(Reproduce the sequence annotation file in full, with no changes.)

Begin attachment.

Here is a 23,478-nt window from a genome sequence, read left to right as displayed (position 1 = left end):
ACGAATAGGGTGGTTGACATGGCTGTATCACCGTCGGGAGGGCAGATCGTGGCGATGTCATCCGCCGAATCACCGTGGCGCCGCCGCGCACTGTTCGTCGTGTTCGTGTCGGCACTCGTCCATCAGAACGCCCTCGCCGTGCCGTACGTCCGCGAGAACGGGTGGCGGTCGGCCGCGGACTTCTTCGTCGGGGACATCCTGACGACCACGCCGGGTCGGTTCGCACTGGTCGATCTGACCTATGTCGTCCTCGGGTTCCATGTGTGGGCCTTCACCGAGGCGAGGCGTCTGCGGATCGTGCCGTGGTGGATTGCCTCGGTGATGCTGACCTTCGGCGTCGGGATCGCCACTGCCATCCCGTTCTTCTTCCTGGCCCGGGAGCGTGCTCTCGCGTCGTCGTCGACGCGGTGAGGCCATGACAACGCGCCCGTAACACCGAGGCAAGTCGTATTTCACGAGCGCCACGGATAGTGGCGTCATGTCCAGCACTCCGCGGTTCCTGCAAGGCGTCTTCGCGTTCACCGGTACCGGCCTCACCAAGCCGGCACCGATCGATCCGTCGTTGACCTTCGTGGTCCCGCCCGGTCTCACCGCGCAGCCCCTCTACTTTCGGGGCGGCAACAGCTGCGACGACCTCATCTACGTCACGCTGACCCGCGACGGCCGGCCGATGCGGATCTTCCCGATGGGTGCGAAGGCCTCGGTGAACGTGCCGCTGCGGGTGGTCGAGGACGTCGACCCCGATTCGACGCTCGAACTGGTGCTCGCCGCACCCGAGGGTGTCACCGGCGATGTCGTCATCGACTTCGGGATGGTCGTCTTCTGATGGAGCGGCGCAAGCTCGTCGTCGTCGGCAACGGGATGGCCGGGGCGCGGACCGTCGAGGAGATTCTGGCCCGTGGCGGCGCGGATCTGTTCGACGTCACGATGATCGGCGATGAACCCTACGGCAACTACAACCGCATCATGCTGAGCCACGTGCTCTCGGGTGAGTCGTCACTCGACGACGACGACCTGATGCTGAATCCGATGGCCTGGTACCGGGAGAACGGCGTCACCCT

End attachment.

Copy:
Here is a 23,478-nt window from a genome sequence, read left to right as displayed (position 1 = left end):
ACGAATAGGGTGGTTGACATGGCTGTATCACCGTCGGGAGGGCAGATCGTGGCGATGTCATCCGCCGAATCACCGTGGCGCCGCCGCGCACTGTTCGTCGTGTTCGTGTCGGCACTCGTCCATCAGAACGCCCTCGCCGTGCCGTACGTCCGCGAGAACGGGTGGCGGTCGGCCGCGGACTTCTTCGTCGGGGACATCCTGACGACCACGCCGGGTCGGTTCGCACTGGTCGATCTGACCTATGTCGTCCTCGGGTTCCATGTGTGGGCCTTCACCGAGGCGAGGCGTCTGCGGATCGTGCCGTGGTGGATTGCCTCGGTGATGCTGACCTTCGGCGTCGGGATCGCCACTGCCATCCCGTTCTTCTTCCTGGCCCGGGAGCGTGCTCTCGCGTCGTCGTCGACGCGGTGAGGCCATGACAACGCGCCCGTAACACCGAGGCAAGTCGTATTTCACGAGCGCCACGGATAGTGGCGTCATGTCCAGCACTCCGCGGTTCCTGCAAGGCGTCTTCGCGTTCACCGGTACCGGCCTCACCAAGCCGGCACCGATCGATCCGTCGTTGACCTTCGTGGTCCCGCCCGGTCTCACCGCGCAGCCCCTCTACTTTCGGGGCGGCAACAGCTGCGACGACCTCATCTACGTCACGCTGACCCGCGACGGCCGGCCGATGCGGATCTTCCCGATGGGTGCGAAGGCCTCGGTGAACGTGCCGCTGCGGGTGGTCGAGGACGTCGACCCCGATTCGACGCTCGAACTGGTGCTCGCCGCACCCGAGGGTGTCACCGGCGATGTCGTCATCGACTTCGGGATGGTCGTCTTCTGATGGAGCGGCGCAAGCTCGTCGTCGTCGGCAACGGGATGGCCGGGGCGCGGACCGTCGAGGAGATTCTGGCCCGTGGCGGCGCGGATCTGTTCGACGTCACGATGATCGGCGATGAACCCTACGGCAACTACAACCGCATCATGCTGAGCCACGTGCTCTCGGGTGAGTCGTCACTCGACGACGACGACCTGATGCTGAATCCGATGGCCTGGTACCGGGAGAACGGCGTCACCCT